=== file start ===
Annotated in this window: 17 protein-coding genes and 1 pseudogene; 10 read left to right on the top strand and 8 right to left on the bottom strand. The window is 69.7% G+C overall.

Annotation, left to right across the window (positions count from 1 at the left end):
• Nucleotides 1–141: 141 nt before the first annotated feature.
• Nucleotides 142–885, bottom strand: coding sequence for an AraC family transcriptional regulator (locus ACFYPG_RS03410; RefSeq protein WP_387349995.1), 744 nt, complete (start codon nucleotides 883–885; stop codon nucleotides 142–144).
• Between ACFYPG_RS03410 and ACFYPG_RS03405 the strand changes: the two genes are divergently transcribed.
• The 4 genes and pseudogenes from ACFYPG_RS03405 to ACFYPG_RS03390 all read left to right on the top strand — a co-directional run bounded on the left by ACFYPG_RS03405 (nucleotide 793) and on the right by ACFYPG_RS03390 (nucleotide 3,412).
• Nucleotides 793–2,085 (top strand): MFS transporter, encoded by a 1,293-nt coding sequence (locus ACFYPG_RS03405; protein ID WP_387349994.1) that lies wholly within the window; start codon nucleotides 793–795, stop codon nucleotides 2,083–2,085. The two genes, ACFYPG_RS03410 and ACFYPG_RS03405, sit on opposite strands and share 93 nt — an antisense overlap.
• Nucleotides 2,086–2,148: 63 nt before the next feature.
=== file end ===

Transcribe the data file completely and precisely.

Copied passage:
Annotated in this window: 17 protein-coding genes and 1 pseudogene; 10 read left to right on the top strand and 8 right to left on the bottom strand. The window is 69.7% G+C overall.

Annotation, left to right across the window (positions count from 1 at the left end):
• Nucleotides 1–141: 141 nt before the first annotated feature.
• Nucleotides 142–885, bottom strand: coding sequence for an AraC family transcriptional regulator (locus ACFYPG_RS03410; RefSeq protein WP_387349995.1), 744 nt, complete (start codon nucleotides 883–885; stop codon nucleotides 142–144).
• Between ACFYPG_RS03410 and ACFYPG_RS03405 the strand changes: the two genes are divergently transcribed.
• The 4 genes and pseudogenes from ACFYPG_RS03405 to ACFYPG_RS03390 all read left to right on the top strand — a co-directional run bounded on the left by ACFYPG_RS03405 (nucleotide 793) and on the right by ACFYPG_RS03390 (nucleotide 3,412).
• Nucleotides 793–2,085 (top strand): MFS transporter, encoded by a 1,293-nt coding sequence (locus ACFYPG_RS03405; protein ID WP_387349994.1) that lies wholly within the window; start codon nucleotides 793–795, stop codon nucleotides 2,083–2,085. The two genes, ACFYPG_RS03410 and ACFYPG_RS03405, sit on opposite strands and share 93 nt — an antisense overlap.
• Nucleotides 2,086–2,148: 63 nt before the next feature.